Cordyceps delivers its performance boosting results by increasing mitochondrial production of ATP. ATP or adenosine triphosphate is a form of “cellular currency” or energy that is produced inside our mitochondria.

The main reason I used cordyceps was to improve my energy and increase my stamina. It helped me to get out of bed in the morning and get going, and to get more done throughout the day. I needed to do other things to improve my energy as well, such as balance my adrenal and thyroid gland function, but cordyceps helped—immensely.

Cordyceps is also widely regarded for promoting heart health and studies have shown that it decreases inflammation via its antioxidant properties. It is has been found to correct abnormal heart rhythms, to have anti-coagulant, or blood thinning properties, and to lower blood pressure — all of which may be beneficial for some people with Lyme or chronic fatigue.

Perhaps most amazing is one study’s observation that it can even improve symptoms such as dizziness and muscle weakness, which incidentally, are common in Lyme disease. It protects the brain and neurological system, and may even promote a healthy mood and normal blood sugar levels.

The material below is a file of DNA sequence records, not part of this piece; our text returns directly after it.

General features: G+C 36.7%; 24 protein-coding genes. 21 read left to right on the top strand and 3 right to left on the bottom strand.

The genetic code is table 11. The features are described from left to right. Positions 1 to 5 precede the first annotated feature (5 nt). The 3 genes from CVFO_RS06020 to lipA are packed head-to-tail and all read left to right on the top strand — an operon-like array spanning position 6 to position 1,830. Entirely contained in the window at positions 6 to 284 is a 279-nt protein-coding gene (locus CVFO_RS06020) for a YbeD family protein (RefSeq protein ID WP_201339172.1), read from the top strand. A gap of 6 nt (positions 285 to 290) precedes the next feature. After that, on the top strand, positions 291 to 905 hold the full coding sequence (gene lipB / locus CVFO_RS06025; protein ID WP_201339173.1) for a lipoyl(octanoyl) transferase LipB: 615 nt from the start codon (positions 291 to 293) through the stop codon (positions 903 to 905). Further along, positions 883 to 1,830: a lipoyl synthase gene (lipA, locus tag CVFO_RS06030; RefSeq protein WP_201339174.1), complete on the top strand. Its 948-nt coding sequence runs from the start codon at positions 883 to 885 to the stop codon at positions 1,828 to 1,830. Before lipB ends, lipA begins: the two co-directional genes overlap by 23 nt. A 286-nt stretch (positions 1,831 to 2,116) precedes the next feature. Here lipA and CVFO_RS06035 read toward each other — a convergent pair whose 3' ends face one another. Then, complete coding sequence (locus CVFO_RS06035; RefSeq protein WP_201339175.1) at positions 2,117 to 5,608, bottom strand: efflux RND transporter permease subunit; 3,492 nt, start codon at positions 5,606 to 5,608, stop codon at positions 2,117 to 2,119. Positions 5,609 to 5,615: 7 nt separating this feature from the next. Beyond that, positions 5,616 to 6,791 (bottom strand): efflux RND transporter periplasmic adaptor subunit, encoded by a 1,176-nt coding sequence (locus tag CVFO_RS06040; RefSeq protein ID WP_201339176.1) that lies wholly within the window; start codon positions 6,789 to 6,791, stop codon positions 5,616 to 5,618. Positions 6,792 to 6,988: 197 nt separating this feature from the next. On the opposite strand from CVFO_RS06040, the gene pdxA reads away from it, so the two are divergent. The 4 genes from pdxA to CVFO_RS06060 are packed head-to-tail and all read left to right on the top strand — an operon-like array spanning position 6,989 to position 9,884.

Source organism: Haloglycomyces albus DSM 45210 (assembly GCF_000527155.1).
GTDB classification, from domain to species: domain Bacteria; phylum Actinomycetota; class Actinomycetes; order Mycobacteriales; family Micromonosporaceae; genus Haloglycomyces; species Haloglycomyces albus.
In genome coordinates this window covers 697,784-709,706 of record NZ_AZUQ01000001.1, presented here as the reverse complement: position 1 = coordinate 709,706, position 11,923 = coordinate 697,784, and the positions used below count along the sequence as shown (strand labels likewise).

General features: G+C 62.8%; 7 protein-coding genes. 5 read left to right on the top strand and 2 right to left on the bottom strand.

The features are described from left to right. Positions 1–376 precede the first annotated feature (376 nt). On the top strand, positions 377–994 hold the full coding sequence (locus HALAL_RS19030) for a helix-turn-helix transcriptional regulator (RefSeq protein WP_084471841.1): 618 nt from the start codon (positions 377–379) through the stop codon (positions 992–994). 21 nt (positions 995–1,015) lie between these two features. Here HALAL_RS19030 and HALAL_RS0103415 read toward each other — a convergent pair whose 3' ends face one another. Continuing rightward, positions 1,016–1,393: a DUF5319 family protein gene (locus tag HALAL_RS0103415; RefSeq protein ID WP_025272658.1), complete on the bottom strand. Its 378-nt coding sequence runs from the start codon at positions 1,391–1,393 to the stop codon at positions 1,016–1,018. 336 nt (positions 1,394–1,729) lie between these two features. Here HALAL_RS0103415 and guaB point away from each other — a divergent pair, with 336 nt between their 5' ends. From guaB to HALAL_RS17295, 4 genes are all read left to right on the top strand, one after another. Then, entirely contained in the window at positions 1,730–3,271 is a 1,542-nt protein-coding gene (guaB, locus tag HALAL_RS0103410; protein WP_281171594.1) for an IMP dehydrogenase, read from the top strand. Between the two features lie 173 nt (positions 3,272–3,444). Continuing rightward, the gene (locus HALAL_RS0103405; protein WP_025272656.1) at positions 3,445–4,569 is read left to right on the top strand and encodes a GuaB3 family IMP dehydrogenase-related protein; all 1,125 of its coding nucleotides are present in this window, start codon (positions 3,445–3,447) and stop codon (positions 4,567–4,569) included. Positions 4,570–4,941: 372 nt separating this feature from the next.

Further, cordyceps has a long history of use as a lung, liver and kidney tonic, and has long been used in Asia for the management of chronic bronchitis, asthma, tuberculosis and other diseases of the respiratory system. In Lyme, the lungs, liver and kidneys are often stressed, from the infections as well as from having to process so many toxins, so cordyceps may help to alleviate stress on these organs, too, in people with Lyme.

Cordyceps is remarkable in that it has a profound benefit on multiple aspects and areas of the body, especially the vital organs of the heart, liver, kidneys, lungs and brain.

Perhaps most importantly, cordyceps has been found in studies to have powerful immune-modulating effects. Stephen Buhner describes these in his works on Lyme disease. However, if you battle an autoimmune disease along with Lyme disease, you may want to ask your doctor before taking it, as it may worsen autoimmune conditions.